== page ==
Get LISNews via email! Enter Your Email Address:
madcow writes ""For seventy years, a prayer book moldered in the closet of a family in France, passed down from one generation to the next. Its mildewed parchment pages were stiff and contorted, tarnished by burn marks and waxy smudges. Behind the text of the prayers, faint Greek letters marched in lines up the page, with an occasional diagram disappearing into the spine...
For this was not just a prayer book. The faint Greek inscriptions and accompanying diagrams were, in fact, the only surviving copies of several works by the great Greek mathematician Archimedes...An intensive research effort over the last nine years has led to the decoding of much of the almost-obliterated Greek text. The results were more revolutionary than anyone had expected. The researchers have discovered that Archimedes was working out principles that, centuries later, would form the heart of calculus and that he had a more sophisticated understanding of the concept of infinity than anyone had realized. Fascinating story here.""
Old and rare books normally are locked tight in the recesses of archives and libraries, touched only by a few and then only with white gloves.
So imagine the scene Wednesday at Denison University's library when 60 students, faculty and others not only saw up close, but also handled treasured documents and rare editions of books, one dating back 500 years.
(ed-For variety's sake, I tried to find a story--key word: book--on something other than Harry Potter. But this is the one that turned up, and I have to report it...)
A team of archivists and preservationists is hard at work in Washington DC with librarians and museum personnel from around the country. Thanks to a grant from the non-profit Heritage Foundation and the IMLS, they are learning the how-to's of preserving fragile, time and temperature-worn documents.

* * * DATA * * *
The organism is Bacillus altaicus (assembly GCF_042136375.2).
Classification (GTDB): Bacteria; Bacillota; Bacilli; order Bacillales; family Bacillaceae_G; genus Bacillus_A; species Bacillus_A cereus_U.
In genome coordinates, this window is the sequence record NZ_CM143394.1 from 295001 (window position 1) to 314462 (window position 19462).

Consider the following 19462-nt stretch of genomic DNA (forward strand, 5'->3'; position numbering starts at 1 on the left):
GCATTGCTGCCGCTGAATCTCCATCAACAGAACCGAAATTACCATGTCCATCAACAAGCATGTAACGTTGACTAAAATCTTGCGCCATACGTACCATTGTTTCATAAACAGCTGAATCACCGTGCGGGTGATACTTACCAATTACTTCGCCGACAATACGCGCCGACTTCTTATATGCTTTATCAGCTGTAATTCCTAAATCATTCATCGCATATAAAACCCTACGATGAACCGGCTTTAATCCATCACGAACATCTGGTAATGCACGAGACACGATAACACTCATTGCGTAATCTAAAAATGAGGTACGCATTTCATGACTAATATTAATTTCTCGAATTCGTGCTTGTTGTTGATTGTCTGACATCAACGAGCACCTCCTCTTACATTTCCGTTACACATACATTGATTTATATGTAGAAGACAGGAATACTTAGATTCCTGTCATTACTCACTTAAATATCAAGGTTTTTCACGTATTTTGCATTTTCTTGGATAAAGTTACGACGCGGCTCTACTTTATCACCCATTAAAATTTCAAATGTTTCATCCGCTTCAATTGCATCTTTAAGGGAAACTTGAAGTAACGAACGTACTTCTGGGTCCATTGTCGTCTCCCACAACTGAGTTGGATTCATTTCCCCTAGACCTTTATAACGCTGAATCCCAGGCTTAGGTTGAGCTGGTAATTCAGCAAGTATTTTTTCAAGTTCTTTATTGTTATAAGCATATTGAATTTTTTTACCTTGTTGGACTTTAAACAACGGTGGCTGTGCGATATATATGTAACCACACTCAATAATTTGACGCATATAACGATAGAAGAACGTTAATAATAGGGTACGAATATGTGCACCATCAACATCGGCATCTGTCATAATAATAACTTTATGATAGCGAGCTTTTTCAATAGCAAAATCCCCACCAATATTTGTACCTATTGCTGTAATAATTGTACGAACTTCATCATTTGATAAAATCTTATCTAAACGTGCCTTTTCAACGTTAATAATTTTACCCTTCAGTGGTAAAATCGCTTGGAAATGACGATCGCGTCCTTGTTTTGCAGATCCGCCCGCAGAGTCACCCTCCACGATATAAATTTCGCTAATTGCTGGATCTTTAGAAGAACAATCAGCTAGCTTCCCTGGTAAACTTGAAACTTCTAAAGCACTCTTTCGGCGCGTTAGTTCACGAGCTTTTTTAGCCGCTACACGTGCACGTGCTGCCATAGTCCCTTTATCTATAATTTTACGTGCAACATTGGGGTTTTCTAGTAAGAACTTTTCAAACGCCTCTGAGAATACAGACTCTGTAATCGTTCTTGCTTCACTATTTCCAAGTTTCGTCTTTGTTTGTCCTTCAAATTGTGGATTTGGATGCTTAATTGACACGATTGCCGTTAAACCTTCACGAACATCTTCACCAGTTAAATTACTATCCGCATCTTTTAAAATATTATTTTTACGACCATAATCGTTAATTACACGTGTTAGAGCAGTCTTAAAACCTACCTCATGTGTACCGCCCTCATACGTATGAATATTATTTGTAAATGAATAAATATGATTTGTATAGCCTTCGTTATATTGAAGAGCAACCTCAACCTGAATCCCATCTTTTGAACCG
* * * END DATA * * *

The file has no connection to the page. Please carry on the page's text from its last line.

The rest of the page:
A recent survey, following the destruction evidenced by Hurricane Katrina, showed the following:
*More than half of the country's 30,000 libraries, museums and archives have had articles that were damaged by moisture
*26 percent of collecting institutions have no environmental controls, including 40 percent of libraries.
*80 percent of collections have no disaster plan
On BookTV, Sunday, June 24, at 7:00 PM, (Eastern time) there is a program about the Frank Streeter Library Sale.
A WWII navy veteran of the Pacific theater, Frank Streeter developed an interest in and collected early navigation, pacific voyages, cartography, and science rare books. The 88 year-old Mr. Streeter decided to sell his library at Christies in New York, but died prior to the auction. In this program we take a close look at several of the rarest and most valuable books and learn about Mr. Streeter and how a rare book auction is conducted. The 552 items from the library sold for a total of 16.5 million dollars. Featured in the program is "The Atlantic Neptune", a large four volume sea atlas of the British colonies commissioned in 1760 and 16 years in production; it was the first detailed chart of the coastal areas of North America.
Link to program info at BookTV
The Belfast Telegraph reports that the British Library recently unveiled Turning the Pages 2.0 - a 3D system that allows people to explore digitized versions of books and manuscripts. A competition is being held among public libraries throughout the United Kingdom to find items in their collections that most deserve to be converted into 'virtual texts' and posted for the public to view on the British Library's website.
birdie writes "Previously unseen drawings by James Thurber to be displayed at the Columbus Library from the Columbus Dispatch. The works even include some erotic images -- unusual for Thurber, who drew most often for staid New Yorker Editor Harold Ross.
Thus, some of the drawings aren't family-oriented, Smith acknowledged.
"We will be taking three or four down," he said, "when the Thurber House has its kids camp."
Briton Peter J. Tyldesley, a solicitor and consultant for the Law Commission inherited his ancestor's Thomas Tyldesley diary from the early 18th Century. But in 1994, he decided to give it what he thought would be a safer home at the British Library. The diary was discovered earlier this month with it's leather cover cut off and the pages stained with oil. Times Online tells the sorry tale.
bookieincolorado writes "[Church of England] One of the oldest public libraries in the country is set to go into cyberspace. The printed book collection of Lambeth Palace Library — the historic library and record office of the Archbishops of Canterbury, and the main repository of the documentary history of the Church of England — will be added to an online catalogue for the benefit of the national and international research community, it has been announced today. Here's The Scoop!"